This afternoon we leave Seville and head for Zafra. We will travel in style in our luxury motor coach complete with WIFI, water and snacks, both healthy and unhealthy!
Because we only 14 this year, we can spread out and each have an entire row of seats- a treat for the long legged among us who usually fight for the middle seat of the back row.
It will take us barely two hours to get to Zafra, a distance of 134 km or 62 miles.
But instead of looking out the window of the bus, come walk with me along the camino route, a trip if you will down memory lane.
Barbara and I walked the Via de la Plata for six weeks in 2004. We started in late September and arrived in Santiago de Compostela on November 3.
As you will see, the Via is very different from the other Camino routes.
We began from the Seville Cathedral where we managed to get our first Camino stamp, a two day ordeal which sent us on a scavenger hunt around the city from the cathedral to a distant restaurant and back to the cathedral. Eventually, the pilgrim office was open and willing to give us a stamp. However, we did have a phenomenal dinner at the restaurant so all was well. Without this stamp, we could not prove that we had started in Seville. And without proof, no Compostela. See below in yellow.
We will need to get two stamps per day to qualify for a Compostela, the certificate that proves we have actually made the walk.
The eagle eyed among you will note that the cathedral is not our first stamp.
When we walked this route in 2004, we flew first into Lisbon and made a side trip to Fatima to restock our supply of Holy Water which we transferred to our old travel size bottle from Lourdes. This well worn bottle lives in our first aid kit. It has come to the rescue many times and we don’t leave home without it.
After we had secured another few years of Holy Water, we took a series of buses down the coast of Portugal and back up to Seville.
It was a hilarious day-long adventure complete with lost bus tickets, jeopardizing my transfer from one bus to another.
But today, armed with Holy Water, passports and the obligatory stamp we are on the move.
Your bus will get you to Zafra in under two hours . Walking will take us six days.
The walking route is longer, 156 km, and we will average just over 26km or 15 miles a day.
The route out of any city is a long and ugly slog . This one is no exception. Eight miles of sidewalks, factories and being forced to walk in the wrong side of the road makes us long for the countryside.
However we are rewarded after six miles when we arrive in Italica, one of the earliest Roman cities in Spain.
Founded by Scipio Africanus in 205BC, it was also the birth place of the Emporas Hadrian and Trajan. It’s amphitheater is the fourth largest in the Roman world and its theatre could seat 25,000 people.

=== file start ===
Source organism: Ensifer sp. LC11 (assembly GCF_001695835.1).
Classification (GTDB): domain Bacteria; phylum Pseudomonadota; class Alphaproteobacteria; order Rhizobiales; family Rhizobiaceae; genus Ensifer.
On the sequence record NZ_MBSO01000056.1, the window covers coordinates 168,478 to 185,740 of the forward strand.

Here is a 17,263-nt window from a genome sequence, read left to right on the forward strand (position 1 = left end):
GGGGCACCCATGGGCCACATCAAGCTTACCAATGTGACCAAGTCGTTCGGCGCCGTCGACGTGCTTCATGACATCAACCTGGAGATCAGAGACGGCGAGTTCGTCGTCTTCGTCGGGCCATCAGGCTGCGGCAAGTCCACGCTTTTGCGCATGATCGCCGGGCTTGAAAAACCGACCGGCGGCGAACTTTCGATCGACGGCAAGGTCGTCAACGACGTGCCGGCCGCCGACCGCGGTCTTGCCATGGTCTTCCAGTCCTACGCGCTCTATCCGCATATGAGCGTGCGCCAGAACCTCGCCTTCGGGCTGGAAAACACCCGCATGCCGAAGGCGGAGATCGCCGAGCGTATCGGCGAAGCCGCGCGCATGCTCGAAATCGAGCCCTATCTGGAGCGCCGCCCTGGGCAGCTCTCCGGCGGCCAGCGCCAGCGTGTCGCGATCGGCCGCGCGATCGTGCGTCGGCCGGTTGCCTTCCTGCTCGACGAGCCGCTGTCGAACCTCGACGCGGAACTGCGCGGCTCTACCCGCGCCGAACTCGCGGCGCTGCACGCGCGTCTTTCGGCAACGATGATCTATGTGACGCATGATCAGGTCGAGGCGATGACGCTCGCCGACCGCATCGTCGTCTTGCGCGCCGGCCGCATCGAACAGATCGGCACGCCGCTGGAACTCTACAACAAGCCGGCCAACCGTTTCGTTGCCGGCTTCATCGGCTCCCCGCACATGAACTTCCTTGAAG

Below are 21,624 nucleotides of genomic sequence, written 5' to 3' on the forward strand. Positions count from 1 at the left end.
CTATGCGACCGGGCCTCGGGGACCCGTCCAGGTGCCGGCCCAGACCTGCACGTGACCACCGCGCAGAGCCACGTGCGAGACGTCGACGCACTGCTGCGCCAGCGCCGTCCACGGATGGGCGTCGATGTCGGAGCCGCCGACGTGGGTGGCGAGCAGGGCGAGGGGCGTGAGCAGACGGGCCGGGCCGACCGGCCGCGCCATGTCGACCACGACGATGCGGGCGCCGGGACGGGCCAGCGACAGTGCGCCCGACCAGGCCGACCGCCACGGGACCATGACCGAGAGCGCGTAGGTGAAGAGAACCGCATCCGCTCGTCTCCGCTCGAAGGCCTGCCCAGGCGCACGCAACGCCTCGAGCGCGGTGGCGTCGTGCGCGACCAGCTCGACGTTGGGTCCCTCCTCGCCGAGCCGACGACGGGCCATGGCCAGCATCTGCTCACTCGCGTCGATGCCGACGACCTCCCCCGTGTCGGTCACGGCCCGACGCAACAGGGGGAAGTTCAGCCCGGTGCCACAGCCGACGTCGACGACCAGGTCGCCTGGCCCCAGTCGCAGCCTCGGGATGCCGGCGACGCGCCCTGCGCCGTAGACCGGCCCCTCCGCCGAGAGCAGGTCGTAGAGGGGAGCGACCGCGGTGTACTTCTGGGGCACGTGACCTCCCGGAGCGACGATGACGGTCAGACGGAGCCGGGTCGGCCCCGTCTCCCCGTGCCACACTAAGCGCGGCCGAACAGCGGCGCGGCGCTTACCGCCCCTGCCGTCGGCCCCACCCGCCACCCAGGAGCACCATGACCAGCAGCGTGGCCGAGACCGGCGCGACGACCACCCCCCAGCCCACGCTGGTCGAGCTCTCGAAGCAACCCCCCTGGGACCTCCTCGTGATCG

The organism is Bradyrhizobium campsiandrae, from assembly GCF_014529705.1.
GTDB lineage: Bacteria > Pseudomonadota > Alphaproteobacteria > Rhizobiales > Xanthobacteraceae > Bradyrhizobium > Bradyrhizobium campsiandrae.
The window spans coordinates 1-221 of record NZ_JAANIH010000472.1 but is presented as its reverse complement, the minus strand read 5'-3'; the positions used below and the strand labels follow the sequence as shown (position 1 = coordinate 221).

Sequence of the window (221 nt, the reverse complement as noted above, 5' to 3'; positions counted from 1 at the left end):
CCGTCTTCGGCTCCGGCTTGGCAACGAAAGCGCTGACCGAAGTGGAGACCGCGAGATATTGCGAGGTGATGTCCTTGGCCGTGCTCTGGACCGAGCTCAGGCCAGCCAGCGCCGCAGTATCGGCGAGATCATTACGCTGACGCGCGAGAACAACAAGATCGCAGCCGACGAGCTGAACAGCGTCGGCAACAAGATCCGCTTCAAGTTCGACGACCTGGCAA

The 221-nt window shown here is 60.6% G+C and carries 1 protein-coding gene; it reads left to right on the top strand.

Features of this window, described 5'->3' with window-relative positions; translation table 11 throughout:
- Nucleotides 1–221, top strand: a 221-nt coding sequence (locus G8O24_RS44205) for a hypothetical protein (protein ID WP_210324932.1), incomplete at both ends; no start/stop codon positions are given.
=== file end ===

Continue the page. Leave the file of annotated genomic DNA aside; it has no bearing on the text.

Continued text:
Up in the hill there are mosaics from rooms of the House of Exedra. There are many including a swimming pool and planetarium but my favorites are the birds from the House of Peacocks.
And it was good to see that the Romans had a sense of levity. Bathroom humor was alive and well in the latrine!
Now that we are officially out of Seville, we are looking forward to walking on a dirt track through “miles of cotton and sunflowers”. But the camino is full of surprises.
Wait. Are we lost? No it is late September and summers in southern Spain are hot. We spend our first days walking through parched and burned fields and through two national parks. All of the color seems to have been sucked away by the heat. Everything is a monochromatic palette of tan and brown. The ground is split and rock hard.
Even the critters and flowers and comply with this unwritten dress code.
One good thing. It is too hot for the snakes who are also brown. We see a dead one. I like to think that like Krook in Bleak House, he self combusted.
Another good thing. We are carrying plenty of water.
About the only color comes from Barbara and and me, garbed to stay cool in the 90 degree plus weather .
You, however, are cool in your air conditioned bus. It is spring and outside the world green and colorful.
You have arrived in Zafra and you are about to meet Fatima and Cati.
At Fatima’s cheese shop you’ll sample a selection of local artisanal cheeses made of raw goats milk. You’ll gently wash down your cheeses with Egxtremeñen wines. Cati, your local guide and wine expert will teach you about the wines from Ribera de Guadiana and also from the small Matanegra region, the only place in the world to grow the Eva-Beba grapes! Afterwards we will walk to a favorite local restaurant for dinner.
Barbara and I are already in bed but if you still have the stamina, the Good Friday procession in Zafra is about to begin. Attendance optional.
The other alternative is to head for your hotel. The Casa Palacio de la Corte, a 19th century palace, was the former home of one of Spain’s most prestigious and aristocratic bull farmers. And it is as colorful inside as it is outside.!
Hasta mañana and sweet dreams.
One thought on “SEVILLE TO ZAFRA ON THE VIA DE LA PLATA.”
Thanks to Edie, I am truly enjoying your blogs! Bless you for your stamina!